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BLM’s Anti-Police Racket Is Coming Undone

Please join Colin Kaepernick and myself this weekend for the Jewish Awareness Awards dinner featuring lots (& I mean lots) of Nobel Laureates. I'm tired of watching the tribe only receive 35% of the Peace Prizes. I want them all! Please help us raise money to send an angry mob to Stockholm...where we intend to complain (a lot).

BLM’s Anti-Police Racket Is Coming Undone

The organization has squandered its moral authority by acting like a hustler on the make.

By Jason L. Riley, WSJ

April 19, 2022 6:38 pm ET

In the 2021 movie “Old,” a group of vacationers is stranded on a secluded beach where the aging process is accelerated. Decades, they soon realize, pass in a matter of hours. Alas, the premise is better than the film, but it suffices as a metaphor for Black Lives Matter, a movement that has quickly aged into a racket.

BLM got its start in 2013 following the acquittal of George Zimmerman in the shooting death of Trayvon Martin. It gained traction a year later, when Michael Brown was killed in Ferguson, Mo. According to a national poll published by the Daily Kos, support for BLM peaked at 52% in June 2020, a month after George Floyd was murdered by a police officer in Minneapolis. Its popularity has declined since then, and recent revelations about the organization’s spending habits are unlikely to reverse that trend.

After the New York Post reported in April 2021 that a BLM co-founder had purchased four homes for a total of $3.2 million, the head of a local BLM chapter in New York City called for an independent investigation into how money was being spent. In July, BLM leaders in Canada, with help from its U.S. affiliate, purchased another multimillion dollar mansion in Toronto, which prompted several activists in the local chapter to resign. And earlier this month, New York magazine reported that BLM leaders purchased a $6 million California home in cash with money that had been donated to the organization.

“The transaction has not been previously reported, and Black Lives Matter leadership had hoped to keep the house’s existence a secret,” the article said. “Internal emails dating to 2016 show activists voicing concern about how donations were being spent and how the organization was being run. . . . The families of some Black victims of police violence have complained that they have seen little of the funds that have flowed to the movements most visible facet.” Floyd’s death produced a windfall for the group. In October 2020, it took in $66.5 million in contributions. Weeks later, it purchased the California property. BLM told the magazine that it had “always planned” to disclose the purchase, but didn’t explain why it hadn’t.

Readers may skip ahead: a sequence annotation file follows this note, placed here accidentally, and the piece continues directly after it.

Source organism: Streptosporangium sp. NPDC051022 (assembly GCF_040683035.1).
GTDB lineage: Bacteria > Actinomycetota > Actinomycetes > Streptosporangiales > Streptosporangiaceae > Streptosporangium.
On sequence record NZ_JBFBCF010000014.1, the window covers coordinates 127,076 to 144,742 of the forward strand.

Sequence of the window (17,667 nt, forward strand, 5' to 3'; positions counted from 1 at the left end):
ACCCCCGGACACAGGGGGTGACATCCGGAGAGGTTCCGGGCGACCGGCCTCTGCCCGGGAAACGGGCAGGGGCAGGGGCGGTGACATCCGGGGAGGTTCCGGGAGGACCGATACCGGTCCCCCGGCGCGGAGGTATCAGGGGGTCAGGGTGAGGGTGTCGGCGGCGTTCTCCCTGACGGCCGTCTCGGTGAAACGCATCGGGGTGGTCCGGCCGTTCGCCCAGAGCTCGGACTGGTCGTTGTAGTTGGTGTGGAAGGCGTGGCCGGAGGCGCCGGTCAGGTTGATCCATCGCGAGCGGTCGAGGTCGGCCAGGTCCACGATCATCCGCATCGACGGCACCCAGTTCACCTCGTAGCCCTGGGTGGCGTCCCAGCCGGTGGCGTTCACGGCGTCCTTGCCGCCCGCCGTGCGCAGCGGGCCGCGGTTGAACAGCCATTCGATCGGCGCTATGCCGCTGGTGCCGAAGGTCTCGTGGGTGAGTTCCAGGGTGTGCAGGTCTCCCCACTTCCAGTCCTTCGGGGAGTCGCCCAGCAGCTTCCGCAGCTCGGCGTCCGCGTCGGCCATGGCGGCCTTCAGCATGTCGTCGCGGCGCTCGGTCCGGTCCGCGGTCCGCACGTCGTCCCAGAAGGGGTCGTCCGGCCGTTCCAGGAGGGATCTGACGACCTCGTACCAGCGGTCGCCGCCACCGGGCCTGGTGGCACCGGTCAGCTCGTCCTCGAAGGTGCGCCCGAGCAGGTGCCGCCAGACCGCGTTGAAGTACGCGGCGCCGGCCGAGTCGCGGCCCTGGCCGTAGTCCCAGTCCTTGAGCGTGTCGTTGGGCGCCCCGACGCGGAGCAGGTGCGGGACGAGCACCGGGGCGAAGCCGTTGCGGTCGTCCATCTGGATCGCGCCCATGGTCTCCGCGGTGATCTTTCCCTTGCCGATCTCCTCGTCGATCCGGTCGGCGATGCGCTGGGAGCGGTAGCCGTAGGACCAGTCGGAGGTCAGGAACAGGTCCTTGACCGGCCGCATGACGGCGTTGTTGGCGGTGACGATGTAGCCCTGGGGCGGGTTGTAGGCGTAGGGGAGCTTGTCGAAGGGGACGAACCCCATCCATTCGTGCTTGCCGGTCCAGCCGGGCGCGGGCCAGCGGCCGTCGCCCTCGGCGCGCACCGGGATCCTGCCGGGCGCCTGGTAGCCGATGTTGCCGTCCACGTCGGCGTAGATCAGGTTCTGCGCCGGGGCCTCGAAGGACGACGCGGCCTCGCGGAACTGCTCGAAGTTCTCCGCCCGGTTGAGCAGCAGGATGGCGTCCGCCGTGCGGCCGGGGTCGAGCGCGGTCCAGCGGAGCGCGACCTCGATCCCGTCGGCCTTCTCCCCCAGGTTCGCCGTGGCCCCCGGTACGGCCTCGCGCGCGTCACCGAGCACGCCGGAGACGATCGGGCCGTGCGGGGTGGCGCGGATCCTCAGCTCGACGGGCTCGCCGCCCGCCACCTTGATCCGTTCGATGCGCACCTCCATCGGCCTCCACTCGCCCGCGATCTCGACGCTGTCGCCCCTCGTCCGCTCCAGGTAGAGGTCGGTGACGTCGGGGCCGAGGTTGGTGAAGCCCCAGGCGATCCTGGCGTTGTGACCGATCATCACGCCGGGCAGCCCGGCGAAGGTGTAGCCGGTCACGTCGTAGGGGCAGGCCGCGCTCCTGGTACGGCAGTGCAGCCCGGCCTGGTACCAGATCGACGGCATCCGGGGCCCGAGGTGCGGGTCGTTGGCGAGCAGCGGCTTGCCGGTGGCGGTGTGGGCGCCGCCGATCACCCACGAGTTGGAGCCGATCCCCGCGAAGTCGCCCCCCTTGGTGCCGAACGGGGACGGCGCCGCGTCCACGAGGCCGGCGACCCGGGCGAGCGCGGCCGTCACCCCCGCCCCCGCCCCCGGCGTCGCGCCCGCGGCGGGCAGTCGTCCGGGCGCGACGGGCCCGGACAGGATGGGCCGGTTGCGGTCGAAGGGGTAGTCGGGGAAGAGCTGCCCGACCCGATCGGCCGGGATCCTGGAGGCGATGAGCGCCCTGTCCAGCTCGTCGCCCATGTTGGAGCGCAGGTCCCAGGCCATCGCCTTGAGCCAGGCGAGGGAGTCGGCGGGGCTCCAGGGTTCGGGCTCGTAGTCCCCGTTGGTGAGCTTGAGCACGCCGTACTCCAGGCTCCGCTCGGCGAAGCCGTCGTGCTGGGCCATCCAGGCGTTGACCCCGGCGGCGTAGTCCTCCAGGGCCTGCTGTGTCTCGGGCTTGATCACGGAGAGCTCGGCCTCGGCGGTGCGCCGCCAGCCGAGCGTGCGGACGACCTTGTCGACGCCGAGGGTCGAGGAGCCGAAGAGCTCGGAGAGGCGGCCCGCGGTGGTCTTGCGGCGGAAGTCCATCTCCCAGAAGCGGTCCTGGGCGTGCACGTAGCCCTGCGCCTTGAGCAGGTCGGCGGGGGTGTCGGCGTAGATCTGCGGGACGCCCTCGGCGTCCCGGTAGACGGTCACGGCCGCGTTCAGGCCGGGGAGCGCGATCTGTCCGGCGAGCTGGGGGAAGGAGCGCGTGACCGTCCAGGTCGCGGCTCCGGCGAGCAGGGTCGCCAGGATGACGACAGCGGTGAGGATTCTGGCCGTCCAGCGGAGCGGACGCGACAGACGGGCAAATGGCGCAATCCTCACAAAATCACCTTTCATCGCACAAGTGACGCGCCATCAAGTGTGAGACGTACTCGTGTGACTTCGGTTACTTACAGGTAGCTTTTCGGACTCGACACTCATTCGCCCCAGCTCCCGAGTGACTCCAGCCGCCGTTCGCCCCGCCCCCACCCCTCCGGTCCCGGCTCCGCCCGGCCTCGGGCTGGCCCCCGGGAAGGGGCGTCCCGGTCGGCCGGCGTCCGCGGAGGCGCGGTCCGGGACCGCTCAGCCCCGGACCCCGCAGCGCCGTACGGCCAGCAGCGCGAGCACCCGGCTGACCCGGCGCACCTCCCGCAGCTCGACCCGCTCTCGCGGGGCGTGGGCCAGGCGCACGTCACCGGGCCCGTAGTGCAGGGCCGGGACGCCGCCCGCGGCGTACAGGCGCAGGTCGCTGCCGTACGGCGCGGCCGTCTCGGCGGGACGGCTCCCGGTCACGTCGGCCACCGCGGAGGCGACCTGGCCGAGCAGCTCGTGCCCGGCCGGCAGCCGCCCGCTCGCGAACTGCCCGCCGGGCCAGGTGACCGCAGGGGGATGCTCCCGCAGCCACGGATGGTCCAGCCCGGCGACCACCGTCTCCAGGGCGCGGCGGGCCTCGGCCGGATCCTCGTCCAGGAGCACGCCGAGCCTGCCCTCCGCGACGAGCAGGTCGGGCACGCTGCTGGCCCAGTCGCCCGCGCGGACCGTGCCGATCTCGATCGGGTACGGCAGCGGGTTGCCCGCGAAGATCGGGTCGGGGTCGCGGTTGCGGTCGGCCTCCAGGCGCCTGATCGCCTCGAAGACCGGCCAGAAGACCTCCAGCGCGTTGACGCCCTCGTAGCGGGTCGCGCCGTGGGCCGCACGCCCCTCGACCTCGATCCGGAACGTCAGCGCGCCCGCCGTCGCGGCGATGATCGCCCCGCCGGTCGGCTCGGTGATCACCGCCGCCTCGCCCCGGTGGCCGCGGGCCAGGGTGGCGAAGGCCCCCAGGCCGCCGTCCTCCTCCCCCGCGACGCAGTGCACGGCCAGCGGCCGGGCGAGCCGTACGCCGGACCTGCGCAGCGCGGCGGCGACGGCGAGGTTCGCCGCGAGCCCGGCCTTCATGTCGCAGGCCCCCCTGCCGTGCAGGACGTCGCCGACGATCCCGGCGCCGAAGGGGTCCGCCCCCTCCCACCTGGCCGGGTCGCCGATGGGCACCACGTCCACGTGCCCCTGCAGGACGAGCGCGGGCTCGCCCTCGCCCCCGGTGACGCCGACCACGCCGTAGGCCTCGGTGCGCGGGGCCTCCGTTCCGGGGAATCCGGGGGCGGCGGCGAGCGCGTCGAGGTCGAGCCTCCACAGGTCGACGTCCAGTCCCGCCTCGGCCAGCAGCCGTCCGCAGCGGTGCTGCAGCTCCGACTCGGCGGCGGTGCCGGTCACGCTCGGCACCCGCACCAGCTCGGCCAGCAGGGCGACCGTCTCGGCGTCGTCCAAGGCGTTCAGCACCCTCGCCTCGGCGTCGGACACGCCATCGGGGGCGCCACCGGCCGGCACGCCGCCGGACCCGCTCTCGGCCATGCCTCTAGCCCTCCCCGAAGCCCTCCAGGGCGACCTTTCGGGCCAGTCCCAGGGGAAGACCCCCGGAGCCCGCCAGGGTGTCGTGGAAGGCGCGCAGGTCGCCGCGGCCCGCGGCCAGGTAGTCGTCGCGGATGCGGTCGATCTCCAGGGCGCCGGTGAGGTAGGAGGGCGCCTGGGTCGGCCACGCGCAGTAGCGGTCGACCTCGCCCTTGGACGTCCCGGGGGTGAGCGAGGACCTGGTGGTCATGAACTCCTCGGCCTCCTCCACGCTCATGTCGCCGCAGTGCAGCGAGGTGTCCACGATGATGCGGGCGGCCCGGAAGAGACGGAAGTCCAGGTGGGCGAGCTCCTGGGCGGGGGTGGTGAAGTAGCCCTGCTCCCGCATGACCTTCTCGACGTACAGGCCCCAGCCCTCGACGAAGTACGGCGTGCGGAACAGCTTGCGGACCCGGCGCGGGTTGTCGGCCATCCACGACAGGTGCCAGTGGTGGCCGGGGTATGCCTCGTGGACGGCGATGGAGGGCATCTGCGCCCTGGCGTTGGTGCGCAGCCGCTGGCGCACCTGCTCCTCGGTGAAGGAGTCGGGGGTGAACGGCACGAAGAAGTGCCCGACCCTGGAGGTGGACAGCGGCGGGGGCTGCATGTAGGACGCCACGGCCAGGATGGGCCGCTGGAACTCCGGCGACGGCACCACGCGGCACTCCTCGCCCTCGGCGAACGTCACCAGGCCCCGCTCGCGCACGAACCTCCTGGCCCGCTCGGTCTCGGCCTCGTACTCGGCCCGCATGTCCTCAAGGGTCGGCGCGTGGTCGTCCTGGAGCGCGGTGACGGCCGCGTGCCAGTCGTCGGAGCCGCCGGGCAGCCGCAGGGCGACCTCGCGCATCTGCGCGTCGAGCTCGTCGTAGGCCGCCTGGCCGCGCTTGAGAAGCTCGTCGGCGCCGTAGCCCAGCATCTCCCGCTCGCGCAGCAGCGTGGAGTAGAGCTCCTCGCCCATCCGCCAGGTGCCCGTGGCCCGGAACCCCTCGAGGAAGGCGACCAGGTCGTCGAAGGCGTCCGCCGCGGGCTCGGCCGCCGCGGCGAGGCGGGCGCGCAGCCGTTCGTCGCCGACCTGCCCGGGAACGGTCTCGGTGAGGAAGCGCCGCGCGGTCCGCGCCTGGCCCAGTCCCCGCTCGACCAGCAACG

There are also questions about how money not going into pricey real-estate is being managed. Fox Business reported earlier this year that attorneys general in California and Washington state had ordered BLM to cease fundraising activities until the group submitted delinquent financial disclosures. The organization told Fox that “we take these matters seriously and have taken immediate action.” If the public doesn’t know more about these shenanigans, New York magazine explained that it might be because the organization carefully monitors social media for negative mentions, “with members using their influence with the platforms to have such remarks removed.” It’s also hired private investigators “to look into [BLM] detractors and journalists.”

This isn’t the behavior of a respectable organization. It’s closer to the behavior of hustlers on the make. And the speed at which BLM has squandered any moral authority it enjoyed earlier isn’t entirely surprising given that other black identity movements have met similar fates due to their limited appeal. Marcus Garvey’s separatist movement in the 1920s ultimately petered out. He was indicted for mail fraud, sentenced to prison and later deported to his native Jamaica. The Black Panther movement of the 1960s, which like BLM won the sympathies of millions of white liberals, was later revealed to be at its core a criminal enterprise. Its most prominent leaders wound up exiled, imprisoned or murdered by rivals.

The BLM movement’s other problem is that its prominence has been propelled in part by lies and half-truths. Michael Brown was shot dead after he attacked a police officer, and the “Hands up, don’t shoot!” story is a myth. Trayvon Martin was a troubled young man, and based on physical evidence the jury determined that Mr. Zimmerman fired at him in self-defense.

There is nothing wrong with calling out dirty cops or police brutality, which aren’t figments of black people’s imaginations. But neither do most blacks believe, as BLM types insist, that policing is a larger problem than criminal behavior. Like Garvey and the Black Panthers, BLM represents a fringe minority of black Americans rather than the mainstream majority. A Pew Research Center survey released last week found that crime is the top concern of black adults, which is nothing new. The 1968 Kerner Commission report noted that the loudest complaints from black neighborhoods concerned the lack of police protection—specifically, the relatively small number of cops assigned to black neighborhoods and their slow response to emergency calls.

BLM’s antipolice agenda is out of step with the thinking of most blacks today and most blacks for at least the past half-century.

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